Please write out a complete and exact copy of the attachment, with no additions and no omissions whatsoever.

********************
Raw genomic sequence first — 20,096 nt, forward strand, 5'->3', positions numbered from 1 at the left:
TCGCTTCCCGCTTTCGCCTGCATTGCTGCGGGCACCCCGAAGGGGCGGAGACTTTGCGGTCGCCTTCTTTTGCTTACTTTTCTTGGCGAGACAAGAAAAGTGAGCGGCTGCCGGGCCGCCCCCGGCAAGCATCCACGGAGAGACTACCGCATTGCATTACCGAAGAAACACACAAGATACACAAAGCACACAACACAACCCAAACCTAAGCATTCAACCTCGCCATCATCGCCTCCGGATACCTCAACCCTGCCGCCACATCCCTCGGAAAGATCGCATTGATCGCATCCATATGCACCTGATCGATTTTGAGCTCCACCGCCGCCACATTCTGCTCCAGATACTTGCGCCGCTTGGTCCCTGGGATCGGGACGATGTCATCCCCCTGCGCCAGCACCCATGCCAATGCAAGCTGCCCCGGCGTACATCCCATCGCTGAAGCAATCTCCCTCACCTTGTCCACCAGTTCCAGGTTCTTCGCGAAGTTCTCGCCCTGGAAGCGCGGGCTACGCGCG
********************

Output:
Raw genomic sequence first — 20,096 nt, forward strand, 5'->3', positions numbered from 1 at the left:
TCGCTTCCCGCTTTCGCCTGCATTGCTGCGGGCACCCCGAAGGGGCGGAGACTTTGCGGTCGCCTTCTTTTGCTTACTTTTCTTGGCGAGACAAGAAAAGTGAGCGGCTGCCGGGCCGCCCCCGGCAAGCATCCACGGAGAGACTACCGCATTGCATTACCGAAGAAACACACAAGATACACAAAGCACACAACACAACCCAAACCTAAGCATTCAACCTCGCCATCATCGCCTCCGGATACCTCAACCCTGCCGCCACATCCCTCGGAAAGATCGCATTGATCGCATCCATATGCACCTGATCGATTTTGAGCTCCACCGCCGCCACATTCTGCTCCAGATACTTGCGCCGCTTGGTCCCTGGGATCGGGACGATGTCATCCCCCTGCGCCAGCACCCATGCCAATGCAAGCTGCCCCGGCGTACATCCCATCGCTGAAGCAATCTCCCTCACCTTGTCCACCAGTTCCAGGTTCTTCGCGAAGTTCTCGCCCTGGAAGCGCGGGCTACGCGCG